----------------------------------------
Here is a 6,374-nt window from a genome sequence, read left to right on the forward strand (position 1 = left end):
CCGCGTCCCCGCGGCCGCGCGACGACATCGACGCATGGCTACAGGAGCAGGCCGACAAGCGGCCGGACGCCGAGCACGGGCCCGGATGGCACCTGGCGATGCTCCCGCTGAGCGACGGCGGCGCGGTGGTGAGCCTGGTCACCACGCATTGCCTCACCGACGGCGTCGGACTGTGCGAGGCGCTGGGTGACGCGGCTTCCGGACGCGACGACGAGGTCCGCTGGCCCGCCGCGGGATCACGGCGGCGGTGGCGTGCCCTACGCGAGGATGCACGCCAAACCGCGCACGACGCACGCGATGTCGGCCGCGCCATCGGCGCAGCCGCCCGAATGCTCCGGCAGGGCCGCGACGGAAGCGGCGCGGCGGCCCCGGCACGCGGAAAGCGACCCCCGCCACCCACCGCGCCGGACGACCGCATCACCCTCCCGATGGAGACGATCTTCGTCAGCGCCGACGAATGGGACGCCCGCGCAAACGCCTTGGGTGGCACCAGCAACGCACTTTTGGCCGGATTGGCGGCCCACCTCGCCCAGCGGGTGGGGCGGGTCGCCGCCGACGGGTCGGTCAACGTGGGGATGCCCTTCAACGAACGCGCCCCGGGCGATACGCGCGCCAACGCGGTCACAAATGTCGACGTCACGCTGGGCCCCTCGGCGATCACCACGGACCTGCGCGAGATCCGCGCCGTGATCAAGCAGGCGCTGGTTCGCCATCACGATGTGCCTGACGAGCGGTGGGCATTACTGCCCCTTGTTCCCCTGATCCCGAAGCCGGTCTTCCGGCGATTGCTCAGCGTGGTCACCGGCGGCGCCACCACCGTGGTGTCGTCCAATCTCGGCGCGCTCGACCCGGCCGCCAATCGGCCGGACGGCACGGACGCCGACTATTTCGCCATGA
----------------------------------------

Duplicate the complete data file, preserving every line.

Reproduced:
Here is a 6,374-nt window from a genome sequence, read left to right on the forward strand (position 1 = left end):
CCGCGTCCCCGCGGCCGCGCGACGACATCGACGCATGGCTACAGGAGCAGGCCGACAAGCGGCCGGACGCCGAGCACGGGCCCGGATGGCACCTGGCGATGCTCCCGCTGAGCGACGGCGGCGCGGTGGTGAGCCTGGTCACCACGCATTGCCTCACCGACGGCGTCGGACTGTGCGAGGCGCTGGGTGACGCGGCTTCCGGACGCGACGACGAGGTCCGCTGGCCCGCCGCGGGATCACGGCGGCGGTGGCGTGCCCTACGCGAGGATGCACGCCAAACCGCGCACGACGCACGCGATGTCGGCCGCGCCATCGGCGCAGCCGCCCGAATGCTCCGGCAGGGCCGCGACGGAAGCGGCGCGGCGGCCCCGGCACGCGGAAAGCGACCCCCGCCACCCACCGCGCCGGACGACCGCATCACCCTCCCGATGGAGACGATCTTCGTCAGCGCCGACGAATGGGACGCCCGCGCAAACGCCTTGGGTGGCACCAGCAACGCACTTTTGGCCGGATTGGCGGCCCACCTCGCCCAGCGGGTGGGGCGGGTCGCCGCCGACGGGTCGGTCAACGTGGGGATGCCCTTCAACGAACGCGCCCCGGGCGATACGCGCGCCAACGCGGTCACAAATGTCGACGTCACGCTGGGCCCCTCGGCGATCACCACGGACCTGCGCGAGATCCGCGCCGTGATCAAGCAGGCGCTGGTTCGCCATCACGATGTGCCTGACGAGCGGTGGGCATTACTGCCCCTTGTTCCCCTGATCCCGAAGCCGGTCTTCCGGCGATTGCTCAGCGTGGTCACCGGCGGCGCCACCACCGTGGTGTCGTCCAATCTCGGCGCGCTCGACCCGGCCGCCAATCGGCCGGACGGCACGGACGCCGACTATTTCGCCATGA